Editor’s note: This story was updated with comments about Model S sales and delivery from Tesla.
Year to date, the number of Tesla Model S sedans registered with the U.S. Department of Motor Vehicles is significantly lower than it was last year.
“I think Tesla is getting to a point, at least in the U.S., where marketing the vehicle and consumer outreach will become more important,” IHS analyst Stephanie Brinley said in an e-mail interview. “The purchase of a Tesla is a technology buy as well as a car buy, and those that can comfortably to add one to a household fleet, and want to, largely have. The company may have to work harder to get [potential customers] converted to buyers going forward.”
Last week Tesla posted a job listing for a fleet development manager in North America who, among other things, will be responsible for creating a list of 50 prospective government and business clients. A Tesla representative said in an email that the posting is for a vacated position within the company that existed beforehand and that it does not reflect a change in the company’s business strategy. According to IHS Automotive, Tesla Model S U.S. registrations sit at 11,731 down 21.7 percent compared to the 14,984 registered by this time in 2013.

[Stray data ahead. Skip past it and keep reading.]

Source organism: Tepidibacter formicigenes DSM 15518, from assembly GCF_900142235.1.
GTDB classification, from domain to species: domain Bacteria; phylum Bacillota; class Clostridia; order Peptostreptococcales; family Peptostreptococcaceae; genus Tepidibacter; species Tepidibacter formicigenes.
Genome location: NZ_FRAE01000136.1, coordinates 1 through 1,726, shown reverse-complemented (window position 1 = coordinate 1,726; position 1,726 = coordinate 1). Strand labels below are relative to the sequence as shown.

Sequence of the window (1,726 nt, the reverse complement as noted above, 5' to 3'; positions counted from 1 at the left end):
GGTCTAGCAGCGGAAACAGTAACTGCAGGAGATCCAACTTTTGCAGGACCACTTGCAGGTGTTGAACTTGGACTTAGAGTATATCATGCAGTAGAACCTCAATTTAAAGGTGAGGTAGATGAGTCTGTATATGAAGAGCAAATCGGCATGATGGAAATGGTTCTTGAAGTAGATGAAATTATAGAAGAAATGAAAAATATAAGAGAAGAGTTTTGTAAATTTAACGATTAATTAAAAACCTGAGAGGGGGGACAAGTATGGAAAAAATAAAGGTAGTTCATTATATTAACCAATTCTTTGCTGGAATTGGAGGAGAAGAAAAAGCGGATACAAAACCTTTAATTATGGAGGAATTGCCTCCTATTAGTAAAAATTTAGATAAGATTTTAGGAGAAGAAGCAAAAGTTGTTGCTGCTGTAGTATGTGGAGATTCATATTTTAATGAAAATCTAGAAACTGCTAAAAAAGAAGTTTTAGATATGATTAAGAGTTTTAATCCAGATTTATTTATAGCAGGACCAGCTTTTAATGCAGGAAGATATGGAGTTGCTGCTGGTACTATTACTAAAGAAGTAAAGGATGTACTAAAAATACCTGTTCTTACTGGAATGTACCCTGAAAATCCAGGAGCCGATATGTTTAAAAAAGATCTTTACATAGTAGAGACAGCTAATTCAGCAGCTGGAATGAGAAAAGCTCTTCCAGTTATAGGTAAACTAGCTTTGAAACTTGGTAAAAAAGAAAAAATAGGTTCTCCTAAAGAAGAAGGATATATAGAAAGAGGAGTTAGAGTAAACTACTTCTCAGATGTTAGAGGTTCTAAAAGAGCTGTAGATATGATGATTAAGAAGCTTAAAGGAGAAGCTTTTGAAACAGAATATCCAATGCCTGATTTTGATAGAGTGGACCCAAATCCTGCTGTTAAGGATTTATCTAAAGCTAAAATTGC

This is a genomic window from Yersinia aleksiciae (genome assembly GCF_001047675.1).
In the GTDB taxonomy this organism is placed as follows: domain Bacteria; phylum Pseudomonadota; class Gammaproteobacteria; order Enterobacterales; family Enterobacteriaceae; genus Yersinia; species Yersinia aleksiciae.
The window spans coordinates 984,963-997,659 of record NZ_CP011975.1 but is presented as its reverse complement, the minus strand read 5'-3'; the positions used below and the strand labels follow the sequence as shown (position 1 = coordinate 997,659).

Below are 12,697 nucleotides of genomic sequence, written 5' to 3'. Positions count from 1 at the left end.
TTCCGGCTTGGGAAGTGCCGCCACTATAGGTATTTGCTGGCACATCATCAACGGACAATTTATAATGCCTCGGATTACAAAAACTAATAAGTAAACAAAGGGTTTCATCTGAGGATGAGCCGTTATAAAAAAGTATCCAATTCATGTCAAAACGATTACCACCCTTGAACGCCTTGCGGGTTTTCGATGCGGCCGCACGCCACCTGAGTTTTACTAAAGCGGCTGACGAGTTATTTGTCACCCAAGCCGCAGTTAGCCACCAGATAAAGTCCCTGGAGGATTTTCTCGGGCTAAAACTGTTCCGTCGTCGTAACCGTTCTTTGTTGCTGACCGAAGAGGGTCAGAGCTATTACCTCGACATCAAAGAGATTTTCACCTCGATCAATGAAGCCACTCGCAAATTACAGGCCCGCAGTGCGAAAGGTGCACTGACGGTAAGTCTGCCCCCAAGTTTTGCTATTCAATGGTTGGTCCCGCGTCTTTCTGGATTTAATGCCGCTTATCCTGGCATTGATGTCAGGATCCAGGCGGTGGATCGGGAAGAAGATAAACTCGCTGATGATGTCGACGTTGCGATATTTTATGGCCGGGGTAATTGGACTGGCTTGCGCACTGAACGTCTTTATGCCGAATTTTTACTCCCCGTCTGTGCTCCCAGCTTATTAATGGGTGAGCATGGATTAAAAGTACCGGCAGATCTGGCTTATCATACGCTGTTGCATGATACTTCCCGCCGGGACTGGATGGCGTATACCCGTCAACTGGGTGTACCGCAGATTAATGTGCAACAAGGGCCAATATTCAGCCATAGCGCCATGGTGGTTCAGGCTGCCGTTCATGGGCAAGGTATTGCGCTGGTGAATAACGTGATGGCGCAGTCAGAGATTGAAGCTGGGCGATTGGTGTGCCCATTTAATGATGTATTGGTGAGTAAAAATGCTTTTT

“Many cars are being shipped overseas and are therefore not reflected in the US registration numbers,” Tesla spokeswoman Jamee Hawn said in an email. “As a result of the allocation of production and delivery among these expanding markets, we are at a lower volume of U.S. registrations versus last year. We are aiming for 33,000 delivered Model S in 2014 and registrations will be reflected accordingly in the respective markets for all cars delivered.”
The California-based electric car maker doesn’t officially report its monthly sales, but its inventory of completed cars the company reported in its latest quarterly SEC filing is nearly triple what it was a year prior. Larger, more mainstream automakers often use fleet sales to maintain volume when retail demand trails off, but fleet cars are usually considerably less expensive than the Model S, which starts at $79,000.
Merrill Lynch analyst John Lovallo said in a note to clients last month that he estimates Tesla could be sitting on as many as 3,000 unsold units. In the long run, Tesla hopes that half of its global sales will come from markets outside North America, but that plan is contingent on shoring up sales in Europe and China.
Telsa said in its third-quarter filing that its limited experience in selling cars to Chinese customers poses a risk that could threaten its ability to meet sales targets and that it needs to significantly increase Model S deliveries concurrent with its plan to increase production.
Last week the company’s Chinese president Veronica Wu resigned after nine months in the role.
Its current product plan puts the Model X crossover on pace for delivery in late 2015 if the company can finish development in time. Tesla’s Alpha prototypes of the Model X are still under testing and its Beta products are just coming online. The Model X launch was previously pegged for 2014, but delays are currently pushing its launch to late next year. Continued delays could shake investor confidence in the company’s ability to create fresh products, though the delays haven’t seemed to have a meaningful impact on its share prices so far.